At that point, I went “rogue” and decided that I was getting tired of cardio, and that I wanted to REALLY start lifting weights.  I had never really touched a barbell before, so I knew I had to start somewhere.  I began to read that lifting with free weights was so much better for you than doing it on machines.  It involves so many more stabilizer muscles, etc.

I discovered a website called “StrongLifts”, and I read the “free report” PDF that was sent to me.  It was simple, to the point and just made sense.  It basically told to learn the form of the “Big Three” (Squat, Deadlift and Bench) to start with just the 45 lb. Olympic bar.  Who cares if people look at you funny?  Then progressively add 5 lbs. every time you do that exercise.  Oh, and do squats three times a week.

So, I did just that.  I started to squat three times a week.  In no time, I was adding weight to the bar.  Sure, it was hard and first (oh, the soreness!!!).  After a bit, I got used to it, and it began to get a bit easier.

I picked up Mark Rippetoe’s book “Starting Strength” and read up on form.

I realized that I LOVE to lift weights!  I absolutely despise cardio, but I love lifting.  I started reading material that talked about losing weight exclusively through weight training.  So, that is what I have done so far.  I have been losing weight by going against popular opinion.  Since I picked up the bar back in November of 2011, I have not looked back!

Since that day, I have lost 67 pounds of my total lost almost exclusively through weight training.

My point is this:  Find an exercise that you LOVE and do it!  If something looks interesting to you, try it!  You HAVE to find something that you enjoy and that will motivate you to go to the next level!  If you don’t so that, you will most likely never lose weight!

I started with the bar on all of my lifting exercises, and I am still considered a novice (less than one year lifting), but I am already getting stronger 🙂

As of this writing, my 1RM for each exercise is below:

Bench: 185

Squat: This one is kinda up in the air at the moment.  My last cycle of lifting it was about 275.

Overhead press: 136

Deadlift: 325

In the next part of this series, I will discuss how diet plays an even bigger part in your success than your exercise!  I will also discuss a method of eating that basically doubled my amount of weight loss in the same time.  It involves caloric restriction, but other things as well.

Until next time, find something to get you moving and DO it!

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Dietary intake and weight loss

Hello all, and welcome to the next installment of my blog.

I have been watching my poll, and have seen that most people are most interested in dietary concerns.

So, with that in mind I decided to go ahead and make a post dedicated to that.

First of all, you will need this basic understanding: 1 pound of fat equals 3,500 calories. If you remember nothing else from this post, remember that!

Losing fat is really as simple as creating a deficit equal to the number of pounds that you want to lose each week! This deficit can be created through dietary restriction, exercise or a combination of both.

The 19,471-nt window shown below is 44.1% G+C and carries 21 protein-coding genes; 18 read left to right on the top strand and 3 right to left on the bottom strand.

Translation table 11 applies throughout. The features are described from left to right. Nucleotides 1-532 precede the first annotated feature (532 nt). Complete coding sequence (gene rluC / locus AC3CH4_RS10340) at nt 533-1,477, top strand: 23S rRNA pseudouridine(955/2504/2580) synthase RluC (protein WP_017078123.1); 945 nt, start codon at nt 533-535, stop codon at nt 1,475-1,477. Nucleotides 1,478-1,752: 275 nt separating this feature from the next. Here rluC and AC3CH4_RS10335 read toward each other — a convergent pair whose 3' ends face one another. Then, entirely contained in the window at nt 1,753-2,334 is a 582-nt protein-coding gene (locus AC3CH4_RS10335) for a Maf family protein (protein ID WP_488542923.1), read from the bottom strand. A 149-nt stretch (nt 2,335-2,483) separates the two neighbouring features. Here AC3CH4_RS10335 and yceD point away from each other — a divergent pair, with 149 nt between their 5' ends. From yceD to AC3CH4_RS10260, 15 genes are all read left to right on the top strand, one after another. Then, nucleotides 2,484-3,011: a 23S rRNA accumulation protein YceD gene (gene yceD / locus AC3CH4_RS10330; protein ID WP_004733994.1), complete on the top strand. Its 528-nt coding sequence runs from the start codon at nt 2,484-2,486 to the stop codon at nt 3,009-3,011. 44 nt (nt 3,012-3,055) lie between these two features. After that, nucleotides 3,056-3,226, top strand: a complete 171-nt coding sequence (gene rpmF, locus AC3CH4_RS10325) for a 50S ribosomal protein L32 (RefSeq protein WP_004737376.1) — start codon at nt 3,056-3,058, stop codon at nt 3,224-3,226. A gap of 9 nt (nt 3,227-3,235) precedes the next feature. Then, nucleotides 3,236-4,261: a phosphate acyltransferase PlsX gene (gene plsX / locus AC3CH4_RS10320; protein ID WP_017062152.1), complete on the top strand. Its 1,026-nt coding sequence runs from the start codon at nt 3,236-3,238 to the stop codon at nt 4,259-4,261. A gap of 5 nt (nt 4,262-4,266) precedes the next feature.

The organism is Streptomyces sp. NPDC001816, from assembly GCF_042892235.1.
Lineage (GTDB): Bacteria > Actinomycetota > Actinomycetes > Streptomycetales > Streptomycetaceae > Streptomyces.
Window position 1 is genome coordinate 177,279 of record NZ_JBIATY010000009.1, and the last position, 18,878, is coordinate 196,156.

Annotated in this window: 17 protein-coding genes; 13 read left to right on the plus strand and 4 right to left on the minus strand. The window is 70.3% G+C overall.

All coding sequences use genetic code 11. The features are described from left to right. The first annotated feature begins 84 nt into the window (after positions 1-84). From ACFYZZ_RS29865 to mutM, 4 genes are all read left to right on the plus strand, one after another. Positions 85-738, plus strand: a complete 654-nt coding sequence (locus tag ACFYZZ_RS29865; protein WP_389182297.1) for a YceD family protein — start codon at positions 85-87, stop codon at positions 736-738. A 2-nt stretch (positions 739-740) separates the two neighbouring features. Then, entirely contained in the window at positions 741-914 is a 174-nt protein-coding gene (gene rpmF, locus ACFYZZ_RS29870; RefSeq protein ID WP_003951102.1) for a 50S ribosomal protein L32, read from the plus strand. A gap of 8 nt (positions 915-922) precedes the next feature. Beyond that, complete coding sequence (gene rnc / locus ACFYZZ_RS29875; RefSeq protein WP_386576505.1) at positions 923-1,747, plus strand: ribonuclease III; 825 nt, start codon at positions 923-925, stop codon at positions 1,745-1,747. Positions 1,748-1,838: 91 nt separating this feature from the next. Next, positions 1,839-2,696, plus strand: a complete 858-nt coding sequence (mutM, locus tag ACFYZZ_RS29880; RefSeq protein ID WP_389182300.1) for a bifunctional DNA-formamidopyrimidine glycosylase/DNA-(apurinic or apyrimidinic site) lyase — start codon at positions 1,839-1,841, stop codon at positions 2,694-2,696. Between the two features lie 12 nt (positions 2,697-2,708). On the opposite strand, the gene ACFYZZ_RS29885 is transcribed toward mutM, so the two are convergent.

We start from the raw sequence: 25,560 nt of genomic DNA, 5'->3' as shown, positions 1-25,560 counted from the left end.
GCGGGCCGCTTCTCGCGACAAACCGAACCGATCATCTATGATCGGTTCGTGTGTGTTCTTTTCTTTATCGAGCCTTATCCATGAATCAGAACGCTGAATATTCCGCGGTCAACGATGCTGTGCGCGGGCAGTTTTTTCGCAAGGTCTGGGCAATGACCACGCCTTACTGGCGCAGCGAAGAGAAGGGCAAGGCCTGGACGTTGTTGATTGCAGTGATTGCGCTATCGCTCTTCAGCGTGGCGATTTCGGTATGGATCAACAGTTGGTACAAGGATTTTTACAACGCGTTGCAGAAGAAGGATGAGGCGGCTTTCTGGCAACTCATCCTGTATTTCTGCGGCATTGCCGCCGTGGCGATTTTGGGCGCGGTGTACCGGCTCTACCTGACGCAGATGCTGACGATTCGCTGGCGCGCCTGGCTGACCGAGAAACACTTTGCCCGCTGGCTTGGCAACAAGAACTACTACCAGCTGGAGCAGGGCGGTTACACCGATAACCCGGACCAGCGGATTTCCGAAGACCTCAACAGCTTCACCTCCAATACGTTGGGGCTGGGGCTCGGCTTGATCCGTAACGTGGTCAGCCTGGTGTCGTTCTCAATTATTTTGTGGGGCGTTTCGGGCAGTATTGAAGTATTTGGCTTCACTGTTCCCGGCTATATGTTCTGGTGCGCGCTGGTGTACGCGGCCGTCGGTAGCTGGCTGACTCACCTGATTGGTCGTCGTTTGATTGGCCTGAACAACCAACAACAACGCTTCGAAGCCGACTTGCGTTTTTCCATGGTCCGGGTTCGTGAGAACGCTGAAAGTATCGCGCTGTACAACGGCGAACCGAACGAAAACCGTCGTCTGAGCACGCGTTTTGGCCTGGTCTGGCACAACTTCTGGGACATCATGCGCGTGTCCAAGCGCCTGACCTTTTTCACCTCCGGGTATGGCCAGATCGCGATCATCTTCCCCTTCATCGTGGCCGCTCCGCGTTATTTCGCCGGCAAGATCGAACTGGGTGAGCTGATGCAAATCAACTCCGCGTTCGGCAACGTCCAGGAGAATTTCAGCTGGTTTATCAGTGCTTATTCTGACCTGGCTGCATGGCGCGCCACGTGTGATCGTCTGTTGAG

For example: I want to lose somewhere in the neighborhood of 2 lbs. per week. This means that in a seven day period, I will need to create a 7,000 calorie deficit. See, isn’t that easy?

In order to do this, though, you will need to make an estimate of how many calories you need to consume to maintain your current weight. This is known as your BMR (Basal Metabolic Rate), and there are many different calculators online to provide an easy way to figure this out.

I prefer the calculators that use the Katch-McCardle equation, as this takes into account your LBM (Lean Body Mass). The fact that this equation takes LBM into account makes it more accurate, in my opinion. I will add some links at the end of this, as well as add them to the Resources page.

You will also need to take into account an activity modifier. If you have a desk job, like a lot of Americans, I would use the modifier of 1.2. That means that you will take the caloric intake derived from the equation above and multiply it by 1.2. This result is the amount of calories you need every day simply to exist at your current weight. I will recommend that you use a lower activity modifier, as people tend to overestimate their activity level.

Even though I lift weights for an hour three times a week, I still use the “sedentary” modifier for my caloric intake.

Of course, in order to properly perform this calculation you will need to calculate your body fat percentage. This can be estimated from measurements of various body parts, or you can get a body fat reading from a gold standard technique like hydrostatic weighing or a BodPod. I have access to an NIR body fat analyzer at my gym. It is not the most accurate reading, but it at least gives me an idea of where I am.

Once you have that estimate, you can calculate your LBM by taking your weight and multiplying it by the body fat percentage. This will give you your fat mass. Subtract this number from your weight, and this will give you your LBM.

Now you are ready to figure out how many calories you need to lose weight at the rate that you want to lose it! Simply take the number of pounds per week that you want to lose and multiply that by 3,500. This is how many calories you need to restrict in order to lose that amount per week. Divide it by seven and you have a simple amount each day to subtract from your caloric intake!